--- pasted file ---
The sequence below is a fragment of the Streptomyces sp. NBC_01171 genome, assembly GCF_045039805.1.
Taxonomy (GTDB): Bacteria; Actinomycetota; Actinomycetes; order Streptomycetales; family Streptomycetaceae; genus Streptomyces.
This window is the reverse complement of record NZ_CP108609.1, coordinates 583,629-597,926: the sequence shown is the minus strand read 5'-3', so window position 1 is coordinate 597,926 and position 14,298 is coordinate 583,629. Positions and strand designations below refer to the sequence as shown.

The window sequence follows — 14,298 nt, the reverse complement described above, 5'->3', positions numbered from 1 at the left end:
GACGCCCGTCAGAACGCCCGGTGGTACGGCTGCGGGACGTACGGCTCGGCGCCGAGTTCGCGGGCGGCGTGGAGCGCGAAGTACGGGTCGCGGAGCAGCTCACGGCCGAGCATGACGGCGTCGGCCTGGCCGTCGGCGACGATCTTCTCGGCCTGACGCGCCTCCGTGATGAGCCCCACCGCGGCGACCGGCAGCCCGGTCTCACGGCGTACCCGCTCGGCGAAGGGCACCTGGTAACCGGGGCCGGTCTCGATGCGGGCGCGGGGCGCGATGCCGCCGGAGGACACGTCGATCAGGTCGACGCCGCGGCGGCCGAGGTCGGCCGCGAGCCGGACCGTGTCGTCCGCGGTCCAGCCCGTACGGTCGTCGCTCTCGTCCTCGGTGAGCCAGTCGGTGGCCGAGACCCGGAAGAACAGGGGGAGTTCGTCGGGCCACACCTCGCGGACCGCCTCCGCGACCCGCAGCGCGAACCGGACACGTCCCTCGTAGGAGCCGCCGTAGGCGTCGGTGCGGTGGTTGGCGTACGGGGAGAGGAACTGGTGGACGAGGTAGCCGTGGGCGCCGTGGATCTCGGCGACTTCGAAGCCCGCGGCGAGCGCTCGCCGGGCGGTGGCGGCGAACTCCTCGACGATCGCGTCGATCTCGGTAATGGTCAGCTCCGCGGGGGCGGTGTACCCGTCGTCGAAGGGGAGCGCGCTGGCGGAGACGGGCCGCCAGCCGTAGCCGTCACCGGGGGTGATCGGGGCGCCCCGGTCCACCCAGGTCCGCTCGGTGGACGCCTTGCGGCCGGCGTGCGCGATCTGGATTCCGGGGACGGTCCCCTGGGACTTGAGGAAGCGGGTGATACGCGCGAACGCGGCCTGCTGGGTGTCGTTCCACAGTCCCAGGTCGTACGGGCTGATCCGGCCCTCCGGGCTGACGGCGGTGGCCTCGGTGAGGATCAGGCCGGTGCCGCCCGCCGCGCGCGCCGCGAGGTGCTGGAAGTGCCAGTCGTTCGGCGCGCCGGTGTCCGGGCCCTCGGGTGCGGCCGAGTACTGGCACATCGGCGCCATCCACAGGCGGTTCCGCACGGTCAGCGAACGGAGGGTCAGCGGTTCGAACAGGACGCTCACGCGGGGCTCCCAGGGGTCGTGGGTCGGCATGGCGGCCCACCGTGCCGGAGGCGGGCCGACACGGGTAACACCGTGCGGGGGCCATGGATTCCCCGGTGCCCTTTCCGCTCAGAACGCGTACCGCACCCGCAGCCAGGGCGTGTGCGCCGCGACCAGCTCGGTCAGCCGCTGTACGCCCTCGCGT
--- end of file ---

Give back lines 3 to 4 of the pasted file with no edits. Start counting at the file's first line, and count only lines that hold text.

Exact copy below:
This window is the reverse complement of record NZ_CP108609.1, coordinates 583,629-597,926: the sequence shown is the minus strand read 5'-3', so window position 1 is coordinate 597,926 and position 14,298 is coordinate 583,629. Positions and strand designations below refer to the sequence as shown.

The window sequence follows — 14,298 nt, the reverse complement described above, 5'->3', positions numbered from 1 at the left end: